a certain extent even among the two.
Perhaps the Babylonian Bel was only
Baal with a dialectic difference of
spelling, though Prof. Rawlinson
thinks differently (Isa. xlvi: 1). There
was an affinity between Baal and Mo-
loch. The Beltein or Beltane fires, lit
in early summer in Scotland and Ire-
land, seem to be a survival of Baal's
worship.

Baalbek (ancient HEIJOPOIJS, city
of the sun), a place in Syria, in a
fertile valley at the foot of Antili-
banus, 40 miles from Damascus, fa-
mous for its magnificent ruins. Of
these, the chief is the temple of the
Sun, built either by Antoninus Pius
or by Septimius Severus. Some of the
blocks used in its construction are 60
feet long by 12 thick ; and its 54 col-



umns, of which 6 are still standing,
were 72 feet high and 22 in circum-
ference. Near it is a temple of Jupi-
ter, of smaller size, though still larger
than the Parthenon at Athens, and
there are other structures of an elab-
orately ornate type. Originally a
center of the sun-worship, it became
a Roman colony under Julius Caesar,
was garrisoned by Augustus, and ac-
quired increasing renown under Tra-
jan as the seat of an oracle. Un-
der Constantine its temples became
churches, but after being sacked by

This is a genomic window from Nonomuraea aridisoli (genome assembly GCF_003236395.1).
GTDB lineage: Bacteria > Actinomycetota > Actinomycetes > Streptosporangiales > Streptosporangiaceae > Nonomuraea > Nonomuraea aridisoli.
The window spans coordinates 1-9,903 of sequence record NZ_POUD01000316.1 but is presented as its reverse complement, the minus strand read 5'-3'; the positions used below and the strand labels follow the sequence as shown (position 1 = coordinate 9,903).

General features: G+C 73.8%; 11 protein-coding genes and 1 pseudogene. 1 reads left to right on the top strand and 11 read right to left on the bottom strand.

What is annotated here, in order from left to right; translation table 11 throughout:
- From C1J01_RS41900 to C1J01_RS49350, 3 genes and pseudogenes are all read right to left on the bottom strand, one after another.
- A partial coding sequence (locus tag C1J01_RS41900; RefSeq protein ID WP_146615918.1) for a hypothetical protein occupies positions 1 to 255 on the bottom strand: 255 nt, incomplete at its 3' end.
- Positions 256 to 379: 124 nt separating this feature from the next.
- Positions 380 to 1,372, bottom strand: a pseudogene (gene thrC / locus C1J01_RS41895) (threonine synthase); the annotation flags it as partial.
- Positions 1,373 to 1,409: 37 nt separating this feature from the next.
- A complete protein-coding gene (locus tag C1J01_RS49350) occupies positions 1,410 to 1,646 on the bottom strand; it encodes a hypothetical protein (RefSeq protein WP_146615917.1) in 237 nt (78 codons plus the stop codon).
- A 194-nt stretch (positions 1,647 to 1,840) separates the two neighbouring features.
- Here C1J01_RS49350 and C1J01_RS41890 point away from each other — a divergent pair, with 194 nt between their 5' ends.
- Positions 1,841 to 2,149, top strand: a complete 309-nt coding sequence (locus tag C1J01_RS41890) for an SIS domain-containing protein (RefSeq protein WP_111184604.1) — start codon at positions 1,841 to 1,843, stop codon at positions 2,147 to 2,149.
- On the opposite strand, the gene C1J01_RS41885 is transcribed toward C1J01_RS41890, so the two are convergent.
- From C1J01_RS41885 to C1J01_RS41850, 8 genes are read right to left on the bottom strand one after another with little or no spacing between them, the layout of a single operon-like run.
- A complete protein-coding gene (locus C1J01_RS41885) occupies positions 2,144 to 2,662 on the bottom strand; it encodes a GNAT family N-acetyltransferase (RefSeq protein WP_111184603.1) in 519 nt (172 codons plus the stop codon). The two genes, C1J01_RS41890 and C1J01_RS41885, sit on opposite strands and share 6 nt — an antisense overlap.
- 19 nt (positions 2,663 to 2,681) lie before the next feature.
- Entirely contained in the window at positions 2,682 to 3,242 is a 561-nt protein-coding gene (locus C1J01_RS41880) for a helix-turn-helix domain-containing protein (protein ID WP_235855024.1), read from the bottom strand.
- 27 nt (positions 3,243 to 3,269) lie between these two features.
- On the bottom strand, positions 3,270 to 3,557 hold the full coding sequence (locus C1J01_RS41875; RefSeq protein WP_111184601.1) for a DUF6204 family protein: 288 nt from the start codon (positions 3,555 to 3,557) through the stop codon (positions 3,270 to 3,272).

the Arabs in 748, and more complete-
ly pillaged by Tamerlane in 1401, it
sank into hopeless decay. The work
of destruction was completed by an
earthquake in 1759.

Baba, a Turkish word, signifying
father, originating, like our word
papa, in the first efforts of children to
speak. In Persia and Turkey it is
prefixed as a title of honor to the
names of ecclesiastics of distinction,
especially of such as devote themselves
to an ascetic life; it is often affixed
in courtesy, also, to the names of
other persons, as Ali-Baba.

Babbage, Charles, an English
mathematician and inventor of a cal-
culating machine ; born near Teign-
mouth, England, Dec. 26, 1792. He
died in London, Oct. 18, 1871.

Babbitt, Isaac, an American in*
ventor, born in Taunton, Mass., July
26, 1799; learned the goldsmith's
trade ; early became interested in the
production of alloys; and in 1824
manufactured the first britannia wa*re
in the United States. In 1839, he dis-
covered the well known anti-friction
metal which bears his name, Babbitt
metal. For this discovery, the Massa-
chusetts Charitable Mechanics' Asso-
ciation awarded him a gold medal in



Babbitt Metal



Babn



1841, and subsequently Congress voted
him $20,000. He died in Somerville,
Mass., May 26, 1862.

Babbitt Metal, a soft metal re-
sulting from alloying together certaiu
proportions of copper, tin, and zinc,
or antimony, used with the view of as
far as possible obviating friction in
the bearings of journals, cranks, axles,